AFI Preview April 18-July 2 - page 4-5

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Shakespeare Cinema, Part I
April 25–June 29
Newly Restored DCP!
Sun, Apr 27, 4:00
With a preamble asserting, “The history of the world, like
letters without poetry, flowers without perfume, or thought
without imagination, would be a dry matter indeed without
its legends,” Laurence Olivier digs into serving up the
legend of the most evil king in English history, as imagined
by Shakespeare, from “the winter of our discontent” to “my
kingdom for a horse!” Though unsuccessful upon its initial
1955 theatrical release, the film enjoyed a landmark U.S.
television broadcast that same year (given the multi-million-
member TV audience, the BFI has claimed that it "may have
done more to popularize Shakespeare than any other single
work"), and was a hit upon theatrical re-release a decade
later, while its critical reputation has only grown with time.
With Ralph Richardson, Cedric Hardwicke, John Gielgud,
Claire Bloom and Stanley Baker.
DIR/SCR/PROD Laurence Olivier; SCR from
the plays “Richard III” and “Henry VI: Part III” by William Shakespeare; PROD Alexander Korda.
UK, 1955, color, 161 min. NOT RATED
Sun, May 4, 8:45
Franco Zeffirelli’s lush, romantic and wildly popular ‘60s
adaptation of “Romeo and Juliet,” at the time the most
successful Shakespeare screen adaptation, struck a chord
with youth audiences around the world, breaking with stage
tradition to cast younger actors (newcomers Olivia Hussey
and Leonard Whiting) closer to the star-crossed lovers’
actual ages. Nominated for four Oscars, with wins for Best
Cinematography and Costume Design. The narration is by
an uncredited Laurence Olivier.
DIR/SCR Franco Zeffirelli; SCR Franco Brusati,
Masolino D’Amico, from the play “Romeo and Juliet” by William Shakespeare; PROD Jon
Brabourne, Anthony Havelock-Allan. UK/Italy, 1968, color, 138 min. RATED PG
Newly Restored DCP!
Sat, Jun 7, 7:30
Orson Welles' unique and inventive take on Shakespeare's
Falstaff cribs from the handful of plays in which the beloved
character appears to create a single work with Falstaff as the
star, played by Welles with great comic brio and perhaps
autobiographical pathos. The cast includes French icon
Jeanne Moreau as Doll Tearsheet, Sir John Gielgud as the
vexed King Henry IV and local Shakespeare Theatre regular
Keith Baxter as Prince Hal.
DIR/SCR Orson Welles, from plays by William
Shakespeare; PROD Ángel Escolano, Emiliano Piedra, Harry Saltzman. France/Spain/
Switzerland, 1965, b&w, 115 min. NOT RATED
Print courtesy of Filmoteca Española
Followed by:
Sat, Jun 7, 10:00; Sun, Jun 8, 9:45; Thu, Jun 12, 9:15
Gus Van Sant
audaciously transposes
Shakespeare's “Henry
IV” into a male hustler's
demi-monde in Portland,
Oregon. River Phoenix
gives a heartbreaking
performance as a
in fact—gay prostitute
in love with rich kid
Keanu Reeves: a naive and penniless Ned Poins to Reeves'
calculatedly slumming Prince Hal. Cult star William Richert
impresses as "Bob Pigeon," the boys' bad-influence Falstaff
figure. Comically trashy and achingly poignant, Van Sant's
vision remains true to the larger themes of the source material.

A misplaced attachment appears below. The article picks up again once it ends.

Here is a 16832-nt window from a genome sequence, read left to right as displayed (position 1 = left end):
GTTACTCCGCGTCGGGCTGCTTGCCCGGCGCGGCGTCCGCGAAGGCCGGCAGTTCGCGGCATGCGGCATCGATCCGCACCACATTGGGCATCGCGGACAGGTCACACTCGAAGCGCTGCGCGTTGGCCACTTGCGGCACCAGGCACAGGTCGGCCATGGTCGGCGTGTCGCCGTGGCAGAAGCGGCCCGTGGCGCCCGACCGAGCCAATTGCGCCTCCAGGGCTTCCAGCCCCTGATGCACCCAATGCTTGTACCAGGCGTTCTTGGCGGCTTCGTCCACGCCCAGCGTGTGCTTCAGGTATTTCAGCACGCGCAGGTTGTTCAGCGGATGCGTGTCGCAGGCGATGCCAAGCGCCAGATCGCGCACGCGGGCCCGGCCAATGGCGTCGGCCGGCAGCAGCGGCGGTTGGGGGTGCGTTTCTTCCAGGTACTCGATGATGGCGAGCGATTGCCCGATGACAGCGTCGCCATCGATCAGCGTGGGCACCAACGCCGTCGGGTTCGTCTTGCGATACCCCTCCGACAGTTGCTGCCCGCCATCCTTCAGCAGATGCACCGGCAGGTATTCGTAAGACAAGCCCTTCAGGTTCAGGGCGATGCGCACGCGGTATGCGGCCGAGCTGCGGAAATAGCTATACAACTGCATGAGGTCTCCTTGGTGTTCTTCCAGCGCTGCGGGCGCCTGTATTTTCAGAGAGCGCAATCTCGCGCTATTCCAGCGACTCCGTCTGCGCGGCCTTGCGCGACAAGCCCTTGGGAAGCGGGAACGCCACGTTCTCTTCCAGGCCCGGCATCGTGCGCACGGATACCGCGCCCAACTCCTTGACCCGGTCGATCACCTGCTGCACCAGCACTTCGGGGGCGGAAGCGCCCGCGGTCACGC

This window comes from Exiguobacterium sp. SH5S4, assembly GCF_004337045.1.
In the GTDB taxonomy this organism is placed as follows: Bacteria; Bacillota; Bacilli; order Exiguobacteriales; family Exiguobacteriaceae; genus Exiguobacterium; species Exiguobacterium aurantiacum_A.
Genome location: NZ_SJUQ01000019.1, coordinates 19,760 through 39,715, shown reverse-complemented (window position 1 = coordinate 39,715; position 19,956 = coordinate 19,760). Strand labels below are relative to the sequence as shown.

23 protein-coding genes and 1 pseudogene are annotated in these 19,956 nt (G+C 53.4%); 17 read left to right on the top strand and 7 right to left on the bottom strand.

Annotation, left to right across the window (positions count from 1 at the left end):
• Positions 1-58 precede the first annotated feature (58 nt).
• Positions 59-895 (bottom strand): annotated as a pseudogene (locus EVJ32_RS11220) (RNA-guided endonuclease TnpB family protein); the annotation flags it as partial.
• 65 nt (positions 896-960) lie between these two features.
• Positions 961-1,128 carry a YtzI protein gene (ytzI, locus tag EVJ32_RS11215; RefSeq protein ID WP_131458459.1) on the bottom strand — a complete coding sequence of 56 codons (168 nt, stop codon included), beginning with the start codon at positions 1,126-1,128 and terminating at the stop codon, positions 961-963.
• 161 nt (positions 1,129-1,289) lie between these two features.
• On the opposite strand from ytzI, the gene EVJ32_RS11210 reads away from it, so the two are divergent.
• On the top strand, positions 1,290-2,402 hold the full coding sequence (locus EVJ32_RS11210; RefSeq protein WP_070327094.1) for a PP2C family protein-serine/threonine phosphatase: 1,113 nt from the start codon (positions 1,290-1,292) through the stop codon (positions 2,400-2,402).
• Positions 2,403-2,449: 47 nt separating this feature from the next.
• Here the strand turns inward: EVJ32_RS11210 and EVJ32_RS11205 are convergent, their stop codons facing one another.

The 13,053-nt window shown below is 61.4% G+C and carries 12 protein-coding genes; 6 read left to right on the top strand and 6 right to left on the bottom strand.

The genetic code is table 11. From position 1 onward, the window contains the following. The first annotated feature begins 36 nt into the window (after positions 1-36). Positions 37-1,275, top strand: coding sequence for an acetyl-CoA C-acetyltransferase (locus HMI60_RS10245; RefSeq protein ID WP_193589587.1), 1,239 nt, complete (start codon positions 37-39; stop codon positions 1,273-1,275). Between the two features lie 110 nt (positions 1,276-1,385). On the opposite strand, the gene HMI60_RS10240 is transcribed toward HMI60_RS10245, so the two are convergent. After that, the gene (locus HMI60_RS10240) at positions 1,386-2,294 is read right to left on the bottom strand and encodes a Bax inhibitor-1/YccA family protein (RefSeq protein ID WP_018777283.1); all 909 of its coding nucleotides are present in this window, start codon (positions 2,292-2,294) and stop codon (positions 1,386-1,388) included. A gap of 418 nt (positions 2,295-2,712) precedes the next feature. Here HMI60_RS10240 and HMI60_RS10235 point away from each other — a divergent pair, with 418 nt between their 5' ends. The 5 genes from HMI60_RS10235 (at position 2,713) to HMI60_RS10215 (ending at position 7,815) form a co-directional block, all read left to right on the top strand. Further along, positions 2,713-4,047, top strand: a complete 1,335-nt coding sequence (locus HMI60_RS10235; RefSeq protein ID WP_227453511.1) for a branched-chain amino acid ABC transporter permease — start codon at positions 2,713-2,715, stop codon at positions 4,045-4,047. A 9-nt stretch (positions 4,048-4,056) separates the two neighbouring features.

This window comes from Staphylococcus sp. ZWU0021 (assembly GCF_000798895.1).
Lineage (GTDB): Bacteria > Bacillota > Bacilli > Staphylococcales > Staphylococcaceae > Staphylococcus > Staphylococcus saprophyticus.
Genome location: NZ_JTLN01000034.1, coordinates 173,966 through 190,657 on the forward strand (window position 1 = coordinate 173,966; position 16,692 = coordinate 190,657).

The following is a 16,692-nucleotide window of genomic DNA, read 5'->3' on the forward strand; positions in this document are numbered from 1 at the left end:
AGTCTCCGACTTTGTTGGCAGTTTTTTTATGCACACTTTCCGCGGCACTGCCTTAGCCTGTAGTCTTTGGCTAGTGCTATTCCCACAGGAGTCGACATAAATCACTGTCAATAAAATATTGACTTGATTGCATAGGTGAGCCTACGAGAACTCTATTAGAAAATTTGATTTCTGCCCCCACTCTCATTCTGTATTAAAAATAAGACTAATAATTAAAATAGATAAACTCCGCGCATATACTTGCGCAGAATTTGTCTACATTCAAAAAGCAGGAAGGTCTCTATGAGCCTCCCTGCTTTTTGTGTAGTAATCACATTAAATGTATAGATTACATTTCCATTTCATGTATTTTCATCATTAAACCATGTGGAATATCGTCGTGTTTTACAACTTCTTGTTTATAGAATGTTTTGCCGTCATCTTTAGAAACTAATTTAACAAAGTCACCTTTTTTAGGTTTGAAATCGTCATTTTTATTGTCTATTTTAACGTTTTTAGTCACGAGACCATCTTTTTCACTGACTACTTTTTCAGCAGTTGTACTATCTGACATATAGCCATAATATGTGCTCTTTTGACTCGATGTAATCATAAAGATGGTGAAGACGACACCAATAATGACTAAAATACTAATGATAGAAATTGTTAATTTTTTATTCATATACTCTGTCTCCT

"[A] decade-defining punk of a movie."—Michael Atkinson,
The Village Voice.
DIR/SCR Gus Van Sant, from “Henry IV” by William Shakespeare;
PROD Laurie Parker. US, 1991, color, 102 min. RATED R
OTHELLO (1995)
Fri, Jun 13, 7:20
Laurence Fishburne wows as the Moor of Venice in Oliver
Parker’s 1995 screen adaptation of “Othello,” the first major
motion picture to cast an actor of actual African descent in the
role, breaking with the blackface tradition of the stage and
previous films starring Orson Welles and Laurence Olivier in
the part. With Kenneth Branagh as the jealous, deceiving
Iago, who summons the “the green-eyed monster” that undoes
Othello, and Irène Jacob as the wronged Desdemona.
Oliver Parker; SCR from the play “Othello” by William Shakespeare; PROD David Barron. US/
UK, 1995, color, 123 min. RATED R
Wed, Jun 18, 7:15
A clever
transposition of
“Othello” to a
high school in the
American South:
Odin (Mekhi Phifer)
is the only black
student at the elite
Palmetto Grove
private school. The
star player on the
school’s basketball
team, Odin, or “O,” is hugely popular among his classmates,
and is dating the beautiful Desi (Julia Stiles), the daughter of
the school’s dean (John Heard). But O’s talent, popularity and
bright future cause his best friend and teammate Hugo (Josh
Hartnett), the son of their coach (Martin Sheen), to become
consumed with jealousy. Secretly starting rumors around
school and orchestrating schemes, Hugo causes O to lose
faith in Desi and his own sense of self, shattering his world
and setting disastrous events in motion.
DIR Tim Blake Nelson; SCR Brad
Kaaya, from the play “Othello” by William Shakespeare; PROD Eric Gitter, Daniel Fried, Anthony
Rhulen. US, 2001, color, 95 min. RATED R
Sat, Jun 28, 7:00
Peter Hall directed
this visually
inventive Royal
production, which
boasts a hugely
impressive cast:
Judi Dench as
Titania, Diana
Rigg as Helena,
Helen Mirren as Hermia, Ian Richardson as Oberon, David
Warner as Lysander, Barbara Jefford as Hippolyta and Ian
Holm as Puck.
DIR Peter Hall; SCR from the play “A Midsummer Night’s Dream” by
William Shakespeare; PROD Michael Birkett. UK, 1968, color, 124 min. NOT RATED
Sun, Jun 29, 1:00
Trevor Nunn’s
acclaimed, minimalist,
production of
“Macbeth” from 1976
was documented
as a filmed play for
television, with a limited
theatrical release.
Ian McKellen stars as
Macbeth, the Thane of
Cawdor, prophesied
by the three witches
to become the next
King of Scotland. Judi
Dench is riveting as
Lady Macbeth, undone
by her murderous